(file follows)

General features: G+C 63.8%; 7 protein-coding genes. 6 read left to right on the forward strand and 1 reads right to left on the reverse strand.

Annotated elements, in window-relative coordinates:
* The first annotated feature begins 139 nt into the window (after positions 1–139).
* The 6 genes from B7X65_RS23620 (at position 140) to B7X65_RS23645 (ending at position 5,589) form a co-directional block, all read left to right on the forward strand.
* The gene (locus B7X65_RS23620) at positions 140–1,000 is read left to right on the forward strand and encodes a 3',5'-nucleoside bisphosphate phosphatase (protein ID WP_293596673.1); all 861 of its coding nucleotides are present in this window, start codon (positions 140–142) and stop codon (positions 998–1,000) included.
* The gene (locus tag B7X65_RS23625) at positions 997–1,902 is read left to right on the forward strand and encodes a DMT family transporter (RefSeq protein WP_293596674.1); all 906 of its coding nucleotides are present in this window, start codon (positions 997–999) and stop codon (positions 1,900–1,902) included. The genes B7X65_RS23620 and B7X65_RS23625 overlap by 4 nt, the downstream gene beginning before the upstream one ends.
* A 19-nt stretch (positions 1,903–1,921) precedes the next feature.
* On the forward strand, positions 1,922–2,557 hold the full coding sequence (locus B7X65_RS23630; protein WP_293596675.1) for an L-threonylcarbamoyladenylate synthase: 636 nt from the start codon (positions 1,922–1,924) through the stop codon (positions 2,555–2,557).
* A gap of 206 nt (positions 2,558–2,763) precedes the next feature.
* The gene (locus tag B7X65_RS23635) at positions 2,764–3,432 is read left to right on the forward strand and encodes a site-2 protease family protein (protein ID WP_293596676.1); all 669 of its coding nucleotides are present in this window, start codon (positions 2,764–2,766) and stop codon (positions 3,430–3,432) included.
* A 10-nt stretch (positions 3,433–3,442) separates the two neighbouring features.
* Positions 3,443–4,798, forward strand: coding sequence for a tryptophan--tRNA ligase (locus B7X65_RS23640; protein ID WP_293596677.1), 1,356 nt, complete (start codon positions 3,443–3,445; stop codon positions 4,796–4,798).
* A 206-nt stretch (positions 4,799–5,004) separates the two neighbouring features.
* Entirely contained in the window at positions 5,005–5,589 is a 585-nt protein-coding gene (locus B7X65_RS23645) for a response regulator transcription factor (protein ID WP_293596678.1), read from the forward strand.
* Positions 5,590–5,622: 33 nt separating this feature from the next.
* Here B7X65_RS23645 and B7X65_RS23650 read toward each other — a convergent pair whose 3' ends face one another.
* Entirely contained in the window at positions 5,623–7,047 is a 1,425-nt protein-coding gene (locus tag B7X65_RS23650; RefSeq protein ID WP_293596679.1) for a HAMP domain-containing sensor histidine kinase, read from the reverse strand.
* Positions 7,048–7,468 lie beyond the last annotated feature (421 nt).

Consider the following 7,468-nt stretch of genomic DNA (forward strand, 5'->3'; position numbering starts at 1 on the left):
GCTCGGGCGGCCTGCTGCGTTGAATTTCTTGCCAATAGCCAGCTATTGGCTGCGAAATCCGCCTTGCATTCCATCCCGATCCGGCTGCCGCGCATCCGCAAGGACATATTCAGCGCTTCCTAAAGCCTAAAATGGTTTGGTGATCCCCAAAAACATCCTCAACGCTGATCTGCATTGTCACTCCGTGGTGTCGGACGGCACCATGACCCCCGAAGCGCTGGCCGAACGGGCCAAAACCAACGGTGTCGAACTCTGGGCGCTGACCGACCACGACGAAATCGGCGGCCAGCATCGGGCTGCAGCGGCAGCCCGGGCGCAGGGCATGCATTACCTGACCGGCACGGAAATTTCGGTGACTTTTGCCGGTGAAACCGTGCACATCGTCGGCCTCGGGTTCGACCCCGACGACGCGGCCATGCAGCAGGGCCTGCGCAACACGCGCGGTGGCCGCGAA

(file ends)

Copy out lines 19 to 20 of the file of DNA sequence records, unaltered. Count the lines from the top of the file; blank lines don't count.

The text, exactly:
Consider the following 7,468-nt stretch of genomic DNA (forward strand, 5'->3'; position numbering starts at 1 on the left):
GCTCGGGCGGCCTGCTGCGTTGAATTTCTTGCCAATAGCCAGCTATTGGCTGCGAAATCCGCCTTGCATTCCATCCCGATCCGGCTGCCGCGCATCCGCAAGGACATATTCAGCGCTTCCTAAAGCCTAAAATGGTTTGGTGATCCCCAAAAACATCCTCAACGCTGATCTGCATTGTCACTCCGTGGTGTCGGACGGCACCATGACCCCCGAAGCGCTGGCCGAACGGGCCAAAACCAACGGTGTCGAACTCTGGGCGCTGACCGACCACGACGAAATCGGCGGCCAGCATCGGGCTGCAGCGGCAGCCCGGGCGCAGGGCATGCATTACCTGACCGGCACGGAAATTTCGGTGACTTTTGCCGGTGAAACCGTGCACATCGTCGGCCTCGGGTTCGACCCCGACGACGCGGCCATGCAGCAGGGCCTGCGCAACACGCGCGGTGGCCGCGAA